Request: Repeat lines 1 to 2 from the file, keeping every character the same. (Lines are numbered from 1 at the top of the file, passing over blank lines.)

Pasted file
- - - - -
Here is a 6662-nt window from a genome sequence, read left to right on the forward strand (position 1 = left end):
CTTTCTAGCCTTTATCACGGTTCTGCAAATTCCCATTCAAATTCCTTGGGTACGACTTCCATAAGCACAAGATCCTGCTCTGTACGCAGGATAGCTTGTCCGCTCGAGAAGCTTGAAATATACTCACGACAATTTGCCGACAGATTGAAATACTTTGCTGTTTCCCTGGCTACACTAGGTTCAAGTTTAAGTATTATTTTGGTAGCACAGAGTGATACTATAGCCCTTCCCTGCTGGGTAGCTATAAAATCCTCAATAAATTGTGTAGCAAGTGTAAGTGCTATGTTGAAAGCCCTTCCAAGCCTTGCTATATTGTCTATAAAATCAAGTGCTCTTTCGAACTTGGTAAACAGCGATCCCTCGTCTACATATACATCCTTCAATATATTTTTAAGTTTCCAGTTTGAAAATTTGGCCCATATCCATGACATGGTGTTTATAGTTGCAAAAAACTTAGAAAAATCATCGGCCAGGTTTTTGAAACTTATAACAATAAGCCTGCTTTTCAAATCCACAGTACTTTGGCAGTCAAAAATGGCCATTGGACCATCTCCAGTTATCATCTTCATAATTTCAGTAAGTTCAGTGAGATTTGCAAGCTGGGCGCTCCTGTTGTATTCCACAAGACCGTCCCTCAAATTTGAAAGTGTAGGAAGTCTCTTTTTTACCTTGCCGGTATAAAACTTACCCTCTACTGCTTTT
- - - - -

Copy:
Here is a 6662-nt window from a genome sequence, read left to right on the forward strand (position 1 = left end):
CTTTCTAGCCTTTATCACGGTTCTGCAAATTCCCATTCAAATTCCTTGGGTACGACTTCCATAAGCACAAGATCCTGCTCTGTACGCAGGATAGCTTGTCCGCTCGAGAAGCTTGAAATATACTCACGACAATTTGCCGACAGATTGAAATACTTTGCTGTTTCCCTGGCTACACTAGGTTCAAGTTTAAGTATTATTTTGGTAGCACAGAGTGATACTATAGCCCTTCCCTGCTGGGTAGCTATAAAATCCTCAATAAATTGTGTAGCAAGTGTAAGTGCTATGTTGAAAGCCCTTCCAAGCCTTGCTATATTGTCTATAAAATCAAGTGCTCTTTCGAACTTGGTAAACAGCGATCCCTCGTCTACATATACATCCTTCAATATATTTTTAAGTTTCCAGTTTGAAAATTTGGCCCATATCCATGACATGGTGTTTATAGTTGCAAAAAACTTAGAAAAATCATCGGCCAGGTTTTTGAAACTTATAACAATAAGCCTGCTTTTCAAATCCACAGTACTTTGGCAGTCAAAAATGGCCATTGGACCATCTCCAGTTATCATCTTCATAATTTCAGTAAGTTCAGTGAGATTTGCAAGCTGGGCGCTCCTGTTGTATTCCACAAGACCGTCCCTCAAATTTGAAAGTGTAGGAAGTCTCTTTTTTACCTTGCCGGTATAAAACTTACCCTCTACTGCTTTT